If you do end up having surgery for your hip pain, our therapists follow an established post-surgical protocol. Physical therapy is known to shorten recovery time and ensures that your body is healing properly. Our therapists help to promote safe healing by limiting the weight you put on the operated leg, exercises, stretching, and manual therapy.

The next stage of postoperative rehabilitation focuses on improving your range of motion and strength. During your treatment, our physical therapists can keep your doctor and orthopedic surgeon informed of your progress if you choose.

After 4 to 6 months of treatment following surgery, you’ll be able to return to your normal activities.

Do you currently suffer from hip pain? We can help.

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What We Can Learn From Angels Pitcher Shohei Ohtani’s Elbow Injury

Written by Boris Gilzon, PT, DPT, OCS, CHT and Alex Ariza

If you’re a fan of baseball you may have heard that New Los Angeles Angels pitcher, Shohei Ohtani, has a damaged Ulnar Collateral Ligament (UCL) in his pitching arm.

This is bad news for Ohtani, as his career relies heavily on the function his elbow. Although reports show that Ohtani only has a first-degree sprain, consistent use of his elbow can present serious problems down the line.

In the world of physical therapy, elbow pain does not get enough exposure and is often ignored. More often than not, people continue performing their daily activities that can exacerbate injury to the elbow and cause damage to the joint and ligaments.

Ulnar Collateral Ligament (UCL) Injury

As Physical Therapists, we see sports injuries in a different light, especially when they make the news. This post will share some of the intimate knowledge we possess from years of treating a number of injuries and conditions that athletes may face.

The Ulnar Collateral Ligament, located in the elbow, is a complex structure consisting of three bands. It is challenged more when the elbow is in flexion. During full elbow extension, the bony congruity provides additional stability.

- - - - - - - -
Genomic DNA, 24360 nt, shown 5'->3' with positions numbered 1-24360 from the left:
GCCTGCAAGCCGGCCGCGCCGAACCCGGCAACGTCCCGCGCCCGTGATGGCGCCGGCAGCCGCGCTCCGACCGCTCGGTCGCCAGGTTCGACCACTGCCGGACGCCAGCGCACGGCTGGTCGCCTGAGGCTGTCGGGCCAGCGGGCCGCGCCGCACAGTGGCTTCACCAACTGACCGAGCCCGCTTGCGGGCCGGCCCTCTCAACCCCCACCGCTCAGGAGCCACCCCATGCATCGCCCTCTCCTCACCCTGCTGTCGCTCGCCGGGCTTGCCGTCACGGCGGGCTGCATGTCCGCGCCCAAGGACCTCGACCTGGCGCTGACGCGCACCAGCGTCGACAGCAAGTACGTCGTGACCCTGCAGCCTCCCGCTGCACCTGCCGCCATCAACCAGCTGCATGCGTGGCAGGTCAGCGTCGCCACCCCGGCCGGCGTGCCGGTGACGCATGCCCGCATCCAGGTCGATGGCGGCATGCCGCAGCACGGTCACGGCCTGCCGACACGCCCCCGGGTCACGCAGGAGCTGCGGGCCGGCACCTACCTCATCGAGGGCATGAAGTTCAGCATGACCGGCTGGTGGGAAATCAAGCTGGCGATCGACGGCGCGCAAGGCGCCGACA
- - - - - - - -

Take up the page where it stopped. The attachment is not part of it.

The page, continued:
Ulnar Collateral Ligament Anatomy

Ulnar Collateral Ligament injury is common in many overhead sports. The forces that can lead to injury on the elbow are generated when the elbow goes from flexion to extension at a high velocity. In Ohtani’s case, this would be frequently pitching at a consistent speed of 100 mph.

This injury occurs from repetitive valgus (a condition in which the bone segment distal to a joint is angled outward) stress on the medial (inner aspect) of the elbow. This kind of elbow sprain commonly occurs in baseball pitchers. It is less frequent in racket sports, volleyball, and hockey, but can still occur in athletes playing those sports.

Damage to the ligament can be caused by sudden trauma or a gradual stress. The most typical sign is a pain in the inner elbow while performing a physical activity. Patients commonly describe an elbow sprain as a twinge or sharp pain when pushing up, such as getting up from the chair.

If a ligament is compromised a patient may develop:

  • A sense of looseness or instability in the elbow.
  • Irritation of the ulnar nerve (aka the “funny bone”): This is felt as a tingling sensation or numbness in the small finger and ring finger.
  • Decreased ability to throw a baseball or other object overhead.

Treatment for Ulnar Collateral Ligament Injury

Ulnar Collateral Ligament injury can happen to anyone at any age. Parents and coaches should be aware of the issue and be alert if the child complains of the pain in the elbow.

Physical Therapy is the best first line of defense following this diagnosis. At Park Sports Physical Therapy, our Physical Therapists are skilled and experienced in treating elbow instability and ulnar collateral ligaments tears.

The treatment approach is based on thorough examination and biomechanical analysis of the activity that caused the condition.

It includes:

  • Strengthening weak muscle group